a full assessment by staff trained in suicide risk assessment and prevention methods
fast track referral if deemed necessary
frequent, regular contact with the same key worker or other mental health professional
if required, easy access to appropriate inpatient care in accommodation suitable for their age group
on how to access immediate help in a crisis
to help them understand what has happened
about their medication
• details of contacts and organisations that can give support
of an impending discharge from hospital following a suicide attempt. The first few days following discharge are a particularly risky time. Wherever possible the GP should seek a meeting to establish a trusting relationship with the person who has been suicidal and their supporters, so that if another crisis occurs everyone knows where to go to for help.
The personal support team….. family, partners, friends, carers
Families are often in the best position to judge when things are bad. Parents consulted by PAPYRUS have spoken of their 'gut feelings' prior to their child's suicide. The young person’s personal supporters need to know where they can access immediate help in a crisis.
Members of the immediate support network can be pivotal to the young person's recovery, therefore it is recommended that wherever possible, they are included at every stage – from consultation through to treatment - and given advice on what to do.
In a life threatening situation vital pieces of information and advice can be communicated to the family without compromising confidentiality. Information from family members (who, unlike professionals, are not bound by confidentiality issues) can be of value in assessing the 'bigger picture'. Services need to discuss issues of confidentiality and capacity prior to it becoming a ‘hot’ issue. With young people, limited confidentiality due to their safety needs / child protection issues may be in their best interests.
It can take a long time for trust to develop between the person seeking help and the professional. People are less likely to unburden themselves to a stranger. If this is unavoidable, links can be made between professionals and client and / or introductions made. This trusting relationship provides a source of security for the family too.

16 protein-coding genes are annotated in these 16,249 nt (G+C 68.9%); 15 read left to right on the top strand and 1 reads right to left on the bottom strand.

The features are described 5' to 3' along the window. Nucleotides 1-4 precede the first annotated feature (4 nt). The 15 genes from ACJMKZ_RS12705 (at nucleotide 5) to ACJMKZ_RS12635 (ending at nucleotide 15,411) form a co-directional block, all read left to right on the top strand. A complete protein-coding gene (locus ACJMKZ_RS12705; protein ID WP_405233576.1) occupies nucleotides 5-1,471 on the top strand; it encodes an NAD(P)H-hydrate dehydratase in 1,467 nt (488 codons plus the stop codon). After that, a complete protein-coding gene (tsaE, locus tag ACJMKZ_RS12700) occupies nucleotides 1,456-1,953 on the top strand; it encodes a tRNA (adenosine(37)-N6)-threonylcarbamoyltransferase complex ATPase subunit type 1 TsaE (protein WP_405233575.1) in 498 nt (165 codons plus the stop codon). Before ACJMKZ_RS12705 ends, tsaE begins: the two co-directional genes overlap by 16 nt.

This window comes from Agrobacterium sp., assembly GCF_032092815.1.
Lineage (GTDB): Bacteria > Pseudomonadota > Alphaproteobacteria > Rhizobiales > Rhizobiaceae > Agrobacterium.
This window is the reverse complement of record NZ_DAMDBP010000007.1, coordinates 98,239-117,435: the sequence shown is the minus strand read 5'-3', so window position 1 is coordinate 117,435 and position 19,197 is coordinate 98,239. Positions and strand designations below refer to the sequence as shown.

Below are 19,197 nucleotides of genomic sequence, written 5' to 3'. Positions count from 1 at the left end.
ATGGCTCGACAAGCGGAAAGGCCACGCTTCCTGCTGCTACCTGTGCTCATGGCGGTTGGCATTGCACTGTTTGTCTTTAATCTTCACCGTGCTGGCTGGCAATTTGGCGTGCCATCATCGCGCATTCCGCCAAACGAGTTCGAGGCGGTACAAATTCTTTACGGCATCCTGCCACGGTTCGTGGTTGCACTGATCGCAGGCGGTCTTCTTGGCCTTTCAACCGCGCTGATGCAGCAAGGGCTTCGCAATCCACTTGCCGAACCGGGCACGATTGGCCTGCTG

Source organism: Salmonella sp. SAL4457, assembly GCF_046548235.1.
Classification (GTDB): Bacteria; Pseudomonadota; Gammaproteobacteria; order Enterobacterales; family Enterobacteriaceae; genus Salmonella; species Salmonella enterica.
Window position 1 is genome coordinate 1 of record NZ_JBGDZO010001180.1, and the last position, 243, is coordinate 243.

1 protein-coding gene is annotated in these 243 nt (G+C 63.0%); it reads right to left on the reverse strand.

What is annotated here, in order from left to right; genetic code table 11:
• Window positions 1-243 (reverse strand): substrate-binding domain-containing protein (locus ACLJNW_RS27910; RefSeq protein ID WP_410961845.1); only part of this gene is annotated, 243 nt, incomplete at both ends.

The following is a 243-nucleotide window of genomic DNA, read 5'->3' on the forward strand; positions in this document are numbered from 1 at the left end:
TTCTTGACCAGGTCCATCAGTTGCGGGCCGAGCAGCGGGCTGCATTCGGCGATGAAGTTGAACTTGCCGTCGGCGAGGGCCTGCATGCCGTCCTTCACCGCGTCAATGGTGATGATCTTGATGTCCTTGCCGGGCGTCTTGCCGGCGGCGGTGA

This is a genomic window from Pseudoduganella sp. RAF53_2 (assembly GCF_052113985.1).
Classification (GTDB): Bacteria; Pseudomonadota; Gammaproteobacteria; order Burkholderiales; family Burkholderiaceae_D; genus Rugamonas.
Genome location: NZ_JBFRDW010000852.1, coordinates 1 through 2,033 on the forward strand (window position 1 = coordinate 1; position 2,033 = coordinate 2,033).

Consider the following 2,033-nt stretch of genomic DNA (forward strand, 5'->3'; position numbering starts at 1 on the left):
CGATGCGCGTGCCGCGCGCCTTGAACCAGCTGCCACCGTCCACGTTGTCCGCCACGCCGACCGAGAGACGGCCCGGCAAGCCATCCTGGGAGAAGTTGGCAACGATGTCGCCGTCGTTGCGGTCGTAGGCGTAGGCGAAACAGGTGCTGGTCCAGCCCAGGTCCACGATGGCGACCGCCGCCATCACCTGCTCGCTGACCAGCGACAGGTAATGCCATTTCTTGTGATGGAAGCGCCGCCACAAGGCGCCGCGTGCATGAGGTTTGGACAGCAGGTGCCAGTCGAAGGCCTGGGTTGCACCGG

Whenever there is an element of doubt about diagnosis or treatment a second opinion should be sought. If the young person is not able to relate to the professional they are seeing they should be offered the opportunity to be seen by a different practitioner.
Those closest to the person at risk of taking their own life are often living with the worry of suicidal behaviour on a daily basis. They need to be emotionally strong to cope; to be able to respond appropriately to the range of situations that may arise.
Not everyone who feels suicidal is mentally ill. However thoughts of suicide can sometimes develop when a person is depressed or anxious. Suicidal thoughts can be very frightening. To know that others have been through the same thing and recovered can lessen the fear. Knowledge brings understanding and therefore better management of the situation for all concerned.
Families and those who are ill need to know how often their medication should be taken, how long it will take to have an effect and how to recognise adverse reactions. When adverse reactions have been reported to the doctor he/she may then consider prescribing an alternative form of treatment.
People need to be made aware that sometimes medication can increase suicidality.
When worried about their child, parents have said they ‘didn’t know where to turn for help’. The PAPYRUS helpline HOPELineUK was originally set up to address this need. Our advisors can give emotional support and advice to young people at risk or to anyone who may be concerned about them.
Communication is key
Whilst we are constantly telling people how important it is to talk through suicidal feelings, it is equally important that those who are listening respond sympathetically in a non-judgemental or critical way. Further erosion of a person’s self esteem should be avoided since it may compound the negative feelings which have brought the person to a suicidal crisis in the first place.
readily available support
Schools, colleges, universities and the workplace need to have close links to appropriate health services to facilitate a chain reaction that can take a distressed young person from, for example, college tutor right through to appropriate treatment.
Often several individuals or different agencies are involved with the one person. It is vital that everyone knows what is going on. The extended family is an important part of this team and should be included wherever possible.
People who have been bereaved can become vulnerable to suicide and therefore need ongoing monitoring and support. Professionals should ensure that families are aware of bereavement support organisations such as Survivors of Bereavement by Suicide (previously known as SOBS), Compassionate Friends and CRUSE.
Help Is At Hand: a resource for people bereaved by suicide and other sudden, traumatic death (2008 edition)